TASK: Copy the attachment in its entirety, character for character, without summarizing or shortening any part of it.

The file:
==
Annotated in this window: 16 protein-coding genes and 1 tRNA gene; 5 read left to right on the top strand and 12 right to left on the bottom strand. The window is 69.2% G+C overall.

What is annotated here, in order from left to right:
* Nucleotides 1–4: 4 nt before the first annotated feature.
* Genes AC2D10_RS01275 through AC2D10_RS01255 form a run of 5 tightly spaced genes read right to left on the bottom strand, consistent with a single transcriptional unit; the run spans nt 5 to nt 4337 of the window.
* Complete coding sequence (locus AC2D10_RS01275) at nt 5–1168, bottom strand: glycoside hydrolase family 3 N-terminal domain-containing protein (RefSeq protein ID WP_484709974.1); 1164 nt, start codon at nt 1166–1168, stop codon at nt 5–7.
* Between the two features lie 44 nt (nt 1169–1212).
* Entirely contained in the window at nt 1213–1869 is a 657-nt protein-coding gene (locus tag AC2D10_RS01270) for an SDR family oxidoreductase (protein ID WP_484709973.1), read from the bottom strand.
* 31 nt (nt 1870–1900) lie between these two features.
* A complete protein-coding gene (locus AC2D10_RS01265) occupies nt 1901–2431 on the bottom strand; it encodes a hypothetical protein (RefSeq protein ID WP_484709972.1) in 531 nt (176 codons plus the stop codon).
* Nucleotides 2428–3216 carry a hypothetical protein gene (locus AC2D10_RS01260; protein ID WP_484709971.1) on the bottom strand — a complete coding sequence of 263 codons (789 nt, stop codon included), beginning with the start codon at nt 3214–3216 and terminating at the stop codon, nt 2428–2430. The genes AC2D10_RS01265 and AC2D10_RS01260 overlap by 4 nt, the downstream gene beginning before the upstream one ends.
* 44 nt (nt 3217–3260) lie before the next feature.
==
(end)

Annotated in this window: 16 protein-coding genes and 1 tRNA gene; 5 read left to right on the top strand and 12 right to left on the bottom strand. The window is 69.2% G+C overall.

What is annotated here, in order from left to right:
* Nucleotides 1–4: 4 nt before the first annotated feature.
* Genes AC2D10_RS01275 through AC2D10_RS01255 form a run of 5 tightly spaced genes read right to left on the bottom strand, consistent with a single transcriptional unit; the run spans nt 5 to nt 4337 of the window.
* Complete coding sequence (locus AC2D10_RS01275) at nt 5–1168, bottom strand: glycoside hydrolase family 3 N-terminal domain-containing protein (RefSeq protein ID WP_484709974.1); 1164 nt, start codon at nt 1166–1168, stop codon at nt 5–7.
* Between the two features lie 44 nt (nt 1169–1212).
* Entirely contained in the window at nt 1213–1869 is a 657-nt protein-coding gene (locus tag AC2D10_RS01270) for an SDR family oxidoreductase (protein ID WP_484709973.1), read from the bottom strand.
* 31 nt (nt 1870–1900) lie between these two features.
* A complete protein-coding gene (locus AC2D10_RS01265) occupies nt 1901–2431 on the bottom strand; it encodes a hypothetical protein (RefSeq protein ID WP_484709972.1) in 531 nt (176 codons plus the stop codon).
* Nucleotides 2428–3216 carry a hypothetical protein gene (locus AC2D10_RS01260; protein ID WP_484709971.1) on the bottom strand — a complete coding sequence of 263 codons (789 nt, stop codon included), beginning with the start codon at nt 3214–3216 and terminating at the stop codon, nt 2428–2430. The genes AC2D10_RS01265 and AC2D10_RS01260 overlap by 4 nt, the downstream gene beginning before the upstream one ends.
* 44 nt (nt 3217–3260) lie before the next feature.